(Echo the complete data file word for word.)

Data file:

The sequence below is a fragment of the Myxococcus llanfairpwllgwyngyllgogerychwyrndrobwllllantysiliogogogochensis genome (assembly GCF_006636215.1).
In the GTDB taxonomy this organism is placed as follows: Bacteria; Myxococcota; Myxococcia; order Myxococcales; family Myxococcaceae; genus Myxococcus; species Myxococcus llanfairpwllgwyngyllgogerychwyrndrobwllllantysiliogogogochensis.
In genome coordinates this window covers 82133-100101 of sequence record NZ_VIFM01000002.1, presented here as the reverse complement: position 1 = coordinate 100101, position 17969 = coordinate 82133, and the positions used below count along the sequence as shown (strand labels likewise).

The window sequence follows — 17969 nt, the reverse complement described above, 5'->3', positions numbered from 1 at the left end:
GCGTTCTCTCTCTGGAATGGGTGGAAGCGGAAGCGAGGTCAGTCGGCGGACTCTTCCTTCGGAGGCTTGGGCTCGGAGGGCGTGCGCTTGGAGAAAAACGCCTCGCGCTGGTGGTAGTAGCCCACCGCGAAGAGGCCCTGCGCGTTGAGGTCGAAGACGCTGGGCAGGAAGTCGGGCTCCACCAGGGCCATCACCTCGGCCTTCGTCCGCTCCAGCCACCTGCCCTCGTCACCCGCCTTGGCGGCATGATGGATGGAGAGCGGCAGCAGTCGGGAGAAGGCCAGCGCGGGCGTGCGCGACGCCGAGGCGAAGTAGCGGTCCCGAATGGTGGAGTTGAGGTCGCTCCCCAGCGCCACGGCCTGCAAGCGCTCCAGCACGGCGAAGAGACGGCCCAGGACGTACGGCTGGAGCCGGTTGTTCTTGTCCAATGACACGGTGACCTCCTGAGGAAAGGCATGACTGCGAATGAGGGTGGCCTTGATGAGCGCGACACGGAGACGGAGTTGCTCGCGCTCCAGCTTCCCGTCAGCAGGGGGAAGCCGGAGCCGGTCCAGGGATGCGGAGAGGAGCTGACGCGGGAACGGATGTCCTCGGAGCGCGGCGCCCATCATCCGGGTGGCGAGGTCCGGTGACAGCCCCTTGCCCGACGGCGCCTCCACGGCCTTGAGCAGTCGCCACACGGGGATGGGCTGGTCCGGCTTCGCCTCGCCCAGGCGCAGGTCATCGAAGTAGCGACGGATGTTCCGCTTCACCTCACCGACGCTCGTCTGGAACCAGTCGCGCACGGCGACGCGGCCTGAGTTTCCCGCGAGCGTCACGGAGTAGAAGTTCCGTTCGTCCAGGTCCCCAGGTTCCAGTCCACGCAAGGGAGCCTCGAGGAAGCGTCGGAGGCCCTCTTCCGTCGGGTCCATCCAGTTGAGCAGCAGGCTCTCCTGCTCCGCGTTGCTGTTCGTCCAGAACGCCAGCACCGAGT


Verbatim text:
The sequence below is a fragment of the Myxococcus llanfairpwllgwyngyllgogerychwyrndrobwllllantysiliogogogochensis genome (assembly GCF_006636215.1).
In the GTDB taxonomy this organism is placed as follows: Bacteria; Myxococcota; Myxococcia; order Myxococcales; family Myxococcaceae; genus Myxococcus; species Myxococcus llanfairpwllgwyngyllgogerychwyrndrobwllllantysiliogogogochensis.
In genome coordinates this window covers 82133-100101 of sequence record NZ_VIFM01000002.1, presented here as the reverse complement: position 1 = coordinate 100101, position 17969 = coordinate 82133, and the positions used below count along the sequence as shown (strand labels likewise).

The window sequence follows — 17969 nt, the reverse complement described above, 5'->3', positions numbered from 1 at the left end:
GCGTTCTCTCTCTGGAATGGGTGGAAGCGGAAGCGAGGTCAGTCGGCGGACTCTTCCTTCGGAGGCTTGGGCTCGGAGGGCGTGCGCTTGGAGAAAAACGCCTCGCGCTGGTGGTAGTAGCCCACCGCGAAGAGGCCCTGCGCGTTGAGGTCGAAGACGCTGGGCAGGAAGTCGGGCTCCACCAGGGCCATCACCTCGGCCTTCGTCCGCTCCAGCCACCTGCCCTCGTCACCCGCCTTGGCGGCATGATGGATGGAGAGCGGCAGCAGTCGGGAGAAGGCCAGCGCGGGCGTGCGCGACGCCGAGGCGAAGTAGCGGTCCCGAATGGTGGAGTTGAGGTCGCTCCCCAGCGCCACGGCCTGCAAGCGCTCCAGCACGGCGAAGAGACGGCCCAGGACGTACGGCTGGAGCCGGTTGTTCTTGTCCAATGACACGGTGACCTCCTGAGGAAAGGCATGACTGCGAATGAGGGTGGCCTTGATGAGCGCGACACGGAGACGGAGTTGCTCGCGCTCCAGCTTCCCGTCAGCAGGGGGAAGCCGGAGCCGGTCCAGGGATGCGGAGAGGAGCTGACGCGGGAACGGATGTCCTCGGAGCGCGGCGCCCATCATCCGGGTGGCGAGGTCCGGTGACAGCCCCTTGCCCGACGGCGCCTCCACGGCCTTGAGCAGTCGCCACACGGGGATGGGCTGGTCCGGCTTCGCCTCGCCCAGGCGCAGGTCATCGAAGTAGCGACGGATGTTCCGCTTCACCTCACCGACGCTCGTCTGGAACCAGTCGCGCACGGCGACGCGGCCTGAGTTTCCCGCGAGCGTCACGGAGTAGAAGTTCCGTTCGTCCAGGTCCCCAGGTTCCAGTCCACGCAAGGGAGCCTCGAGGAAGCGTCGGAGGCCCTCTTCCGTCGGGTCCATCCAGTTGAGCAGCAGGCTCTCCTGCTCCGCGTTGCTGTTCGTCCAGAACGCCAGCACCGAGT